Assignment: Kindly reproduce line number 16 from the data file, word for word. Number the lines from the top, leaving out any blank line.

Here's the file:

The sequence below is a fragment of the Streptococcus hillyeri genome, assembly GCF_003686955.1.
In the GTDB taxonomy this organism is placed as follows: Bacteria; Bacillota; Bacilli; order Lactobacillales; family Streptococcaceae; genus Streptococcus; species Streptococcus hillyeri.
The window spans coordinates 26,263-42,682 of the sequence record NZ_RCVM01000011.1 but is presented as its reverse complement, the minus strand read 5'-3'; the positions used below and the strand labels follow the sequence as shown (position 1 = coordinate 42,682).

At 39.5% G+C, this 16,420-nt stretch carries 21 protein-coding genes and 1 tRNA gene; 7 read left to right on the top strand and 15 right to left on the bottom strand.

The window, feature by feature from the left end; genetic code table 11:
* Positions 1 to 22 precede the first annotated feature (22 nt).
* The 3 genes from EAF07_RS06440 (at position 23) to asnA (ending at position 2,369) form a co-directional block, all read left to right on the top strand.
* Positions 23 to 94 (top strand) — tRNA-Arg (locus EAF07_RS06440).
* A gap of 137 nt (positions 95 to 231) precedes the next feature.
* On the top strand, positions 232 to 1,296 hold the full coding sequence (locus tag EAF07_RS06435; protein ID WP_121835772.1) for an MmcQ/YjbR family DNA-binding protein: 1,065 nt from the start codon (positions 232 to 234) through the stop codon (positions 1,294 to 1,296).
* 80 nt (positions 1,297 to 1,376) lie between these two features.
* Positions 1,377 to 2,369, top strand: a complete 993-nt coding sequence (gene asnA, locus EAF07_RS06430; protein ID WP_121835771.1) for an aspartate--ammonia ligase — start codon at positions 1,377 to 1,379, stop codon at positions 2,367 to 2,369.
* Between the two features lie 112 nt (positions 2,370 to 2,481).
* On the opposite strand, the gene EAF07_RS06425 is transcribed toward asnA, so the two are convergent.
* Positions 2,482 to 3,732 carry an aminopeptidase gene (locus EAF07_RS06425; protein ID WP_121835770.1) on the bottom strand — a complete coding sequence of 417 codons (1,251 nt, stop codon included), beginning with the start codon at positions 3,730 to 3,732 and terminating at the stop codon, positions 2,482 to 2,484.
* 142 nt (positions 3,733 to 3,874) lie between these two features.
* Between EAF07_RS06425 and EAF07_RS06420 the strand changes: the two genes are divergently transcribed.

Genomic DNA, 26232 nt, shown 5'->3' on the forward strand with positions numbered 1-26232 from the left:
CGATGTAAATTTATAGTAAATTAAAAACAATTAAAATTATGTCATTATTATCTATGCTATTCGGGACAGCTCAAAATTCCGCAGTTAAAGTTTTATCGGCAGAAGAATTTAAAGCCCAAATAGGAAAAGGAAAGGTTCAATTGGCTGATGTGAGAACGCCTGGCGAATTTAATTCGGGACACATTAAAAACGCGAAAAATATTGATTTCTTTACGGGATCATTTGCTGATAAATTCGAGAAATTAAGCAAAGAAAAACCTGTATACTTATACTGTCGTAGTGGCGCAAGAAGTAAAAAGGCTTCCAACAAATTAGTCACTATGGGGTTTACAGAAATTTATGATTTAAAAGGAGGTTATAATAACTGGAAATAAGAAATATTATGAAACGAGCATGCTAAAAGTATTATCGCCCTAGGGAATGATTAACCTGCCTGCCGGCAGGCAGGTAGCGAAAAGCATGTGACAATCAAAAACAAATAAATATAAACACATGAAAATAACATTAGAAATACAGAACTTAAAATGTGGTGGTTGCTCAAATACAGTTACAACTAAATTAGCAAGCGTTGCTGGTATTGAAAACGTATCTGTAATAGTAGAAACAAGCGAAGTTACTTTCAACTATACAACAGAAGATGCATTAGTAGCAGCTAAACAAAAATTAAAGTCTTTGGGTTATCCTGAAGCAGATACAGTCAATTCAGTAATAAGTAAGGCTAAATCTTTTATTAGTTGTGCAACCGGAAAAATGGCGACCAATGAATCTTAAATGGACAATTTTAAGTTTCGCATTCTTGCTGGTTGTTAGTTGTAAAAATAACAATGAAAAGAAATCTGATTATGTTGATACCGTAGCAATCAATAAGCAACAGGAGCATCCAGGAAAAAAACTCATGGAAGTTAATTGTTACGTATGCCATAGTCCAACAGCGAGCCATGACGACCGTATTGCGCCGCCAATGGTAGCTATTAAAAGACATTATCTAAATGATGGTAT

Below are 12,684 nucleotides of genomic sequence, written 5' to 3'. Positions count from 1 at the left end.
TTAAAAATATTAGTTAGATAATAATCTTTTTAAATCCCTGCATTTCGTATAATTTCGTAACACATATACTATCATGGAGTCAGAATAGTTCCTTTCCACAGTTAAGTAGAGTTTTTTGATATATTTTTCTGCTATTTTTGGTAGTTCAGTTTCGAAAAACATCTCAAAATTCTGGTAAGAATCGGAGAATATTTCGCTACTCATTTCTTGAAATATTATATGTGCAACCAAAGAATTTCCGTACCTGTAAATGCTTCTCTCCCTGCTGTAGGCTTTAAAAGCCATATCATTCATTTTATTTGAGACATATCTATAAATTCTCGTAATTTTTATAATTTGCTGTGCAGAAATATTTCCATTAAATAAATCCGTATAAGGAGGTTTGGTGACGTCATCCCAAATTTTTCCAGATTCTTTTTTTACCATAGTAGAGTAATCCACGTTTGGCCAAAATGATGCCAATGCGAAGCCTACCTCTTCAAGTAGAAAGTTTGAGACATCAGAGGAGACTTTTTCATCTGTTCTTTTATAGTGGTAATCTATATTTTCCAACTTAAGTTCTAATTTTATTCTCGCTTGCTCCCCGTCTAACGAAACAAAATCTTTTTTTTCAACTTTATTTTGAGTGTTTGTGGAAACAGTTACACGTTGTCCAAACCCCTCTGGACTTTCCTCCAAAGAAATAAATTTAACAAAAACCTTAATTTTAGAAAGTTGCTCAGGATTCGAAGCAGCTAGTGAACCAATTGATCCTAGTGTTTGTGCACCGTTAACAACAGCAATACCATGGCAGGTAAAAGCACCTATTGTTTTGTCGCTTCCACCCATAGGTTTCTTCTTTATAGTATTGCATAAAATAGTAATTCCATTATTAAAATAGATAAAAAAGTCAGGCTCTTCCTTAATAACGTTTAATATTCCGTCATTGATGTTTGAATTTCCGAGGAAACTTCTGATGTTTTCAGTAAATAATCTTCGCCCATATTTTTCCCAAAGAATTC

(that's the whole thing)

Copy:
* 142 nt (positions 3,733 to 3,874) lie between these two features.